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Closed system for water and nutrient management in horticulture

Throughout Europe, current horticultural practices cause very large amounts of water and nutrients to be wasted in the environment. To avoid this, and to increase possibilities of controlling crop growth and quality, water and individual nutrients should be supplied independently and in proportion to the plant's needs, rather than supplying excessive water and nutrients together. In this project, a holistic and multidisciplinary approach - combining modelling and experimental research in plant physiology, substrate physics and chemistry, sensor technology, machine learning, control and optimisation techniques, and economics - is being adopted to reach its objectives. In addition, the end users play a considerable role in the project, and their experience will help test the integrated system under applied research conditions in the final year of the project.

The primary objective of CLOSYS is zero nutrient pollution and minimum water use in greenhouse cultivation. This project aims to achieve crop production sustainability by developing a 'CLOsed SYStem for water and nutrients in horticulture'. In this system, the water and nutrients are continuously re-used. Pollution will be minimised by controlling the input of resources rather than by end-of-pipe measures. Besides aiming at sustainability, other important aspects are enhancing crop quality and safety, and controlling the timing of production, the latter being increasingly important in order for production to be timely and responsive to consumer demand.
Within this overall objective, a number of other critical goals are envisaged in order to complete the project successfully, such as the development of mechanistic plant and substrate models with self-learning properties, non-invasive sensors for plant and substrate characteristics, improved growth substrates, and building a real-time process controller and 'expert system'.

Progress to Date
1) Plant sensor
Knowledge is being applied to develop further an imaging sensor that can be used for the early detection of stress in plants grown in greenhouses. The prototype development is finished.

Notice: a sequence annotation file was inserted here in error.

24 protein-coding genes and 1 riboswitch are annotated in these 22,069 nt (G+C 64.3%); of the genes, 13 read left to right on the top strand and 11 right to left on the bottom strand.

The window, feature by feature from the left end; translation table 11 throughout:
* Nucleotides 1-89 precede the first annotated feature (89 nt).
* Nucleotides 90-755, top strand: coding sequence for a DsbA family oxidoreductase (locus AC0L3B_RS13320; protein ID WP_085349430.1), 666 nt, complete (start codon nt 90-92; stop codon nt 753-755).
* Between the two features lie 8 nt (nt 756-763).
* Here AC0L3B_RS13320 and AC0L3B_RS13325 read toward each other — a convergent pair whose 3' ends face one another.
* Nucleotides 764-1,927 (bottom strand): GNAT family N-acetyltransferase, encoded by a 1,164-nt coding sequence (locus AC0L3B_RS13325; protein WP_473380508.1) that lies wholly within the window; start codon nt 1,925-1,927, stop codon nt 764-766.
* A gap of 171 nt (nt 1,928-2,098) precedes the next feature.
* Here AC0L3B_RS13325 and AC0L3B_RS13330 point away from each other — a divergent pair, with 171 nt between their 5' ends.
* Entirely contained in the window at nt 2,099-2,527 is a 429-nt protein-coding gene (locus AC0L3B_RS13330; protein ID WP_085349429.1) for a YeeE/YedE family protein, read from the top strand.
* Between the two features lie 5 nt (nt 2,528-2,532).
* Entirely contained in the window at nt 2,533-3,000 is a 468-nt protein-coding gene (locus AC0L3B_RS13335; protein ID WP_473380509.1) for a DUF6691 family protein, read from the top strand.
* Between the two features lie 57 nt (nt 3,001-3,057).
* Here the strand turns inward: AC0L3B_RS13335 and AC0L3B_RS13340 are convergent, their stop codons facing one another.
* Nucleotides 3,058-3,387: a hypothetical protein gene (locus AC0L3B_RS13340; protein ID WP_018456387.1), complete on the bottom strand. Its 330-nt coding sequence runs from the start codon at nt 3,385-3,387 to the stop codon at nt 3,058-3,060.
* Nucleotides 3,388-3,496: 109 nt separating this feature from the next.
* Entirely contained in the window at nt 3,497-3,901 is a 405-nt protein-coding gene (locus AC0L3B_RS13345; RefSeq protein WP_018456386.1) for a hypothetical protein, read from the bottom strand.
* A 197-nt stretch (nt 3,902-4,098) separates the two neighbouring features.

2) Plant physiology
The prototype mechanistic model for sweet pepper and rose plants, a self-learning process, was tested on data from greenhouse trials, and consisted of a weekly auto-calibration of the simulation results on actual plant data from sensors measuring photosynthesis and reflectance.
3) Substrate physics
To tune the mineral supply so that, at the root level, the rose and sweet pepper plants' demand is met instantly, four main tasks were pursued:
a. characterisation of the dynamics and heterogeneity of water and minerals within the slab
b. determination of substrate properties
c. development of models of substrate dynamics
d. design of improved stone wool slabs.
4) Systems integration
An expert system is being developed that will determine the irrigation schedule and the nutrient supply plan. This system should lead to 'fertigation plans' that will be sensitive to weather forecasts.

The project was carried out with two different crops (roses and sweet peppers), which are very important economically throughout Europe. As the system has a mechanistic basis, a generic structure and self-learning properties, the system can be easily applied to other crops as well. The work was grouped in five themes:
1) Plant sensor
Non-invasive, on-line sensors, measuring important parameters of the crop, were developed.
2) Plant physiology
Experimental and modelling research focused on the development of a dynamic crop model that predicted the demand for, and uptake of, water and the individual ions by crops.
3) Substrate physics
Multiflow computer fluid dynamics was used to develop a substrate model that predicted the strategy of fertigation to meet the demand of the roots.
4) Systems integration
The models and sensors were integrated in an expert system and a real-time control system for ion-selective nutrient and water supply. To obtain total system integration, all sub-systems will be implemented within a technical infrastructure consisting of a modular hardware platform.
5) Testing & dissemination
In the last year of the project, the integrated system will be tested on a near-practical level, and results will be disseminated to the horticultural industry, students and policy-makers.


Scientist responsible for the project

P.O. BOX 16
6700 AA Wageningen
Netherlands (The) - NL

Phone: +31 317 475802
Fax: +31 317 423110


Project ID QLRT-1999-31301
Organisation Plant Research International B.V.
Area 5.1.1
Start date 01 February 2001
Duration (months) 48
Total cost 2 638 324 €
Total EC contribution   1 657 851 €
Status Ongoing
Web address of the project

The partners

  • Centre Technique Interprofessionel des Fruits et Légumes , France - FR

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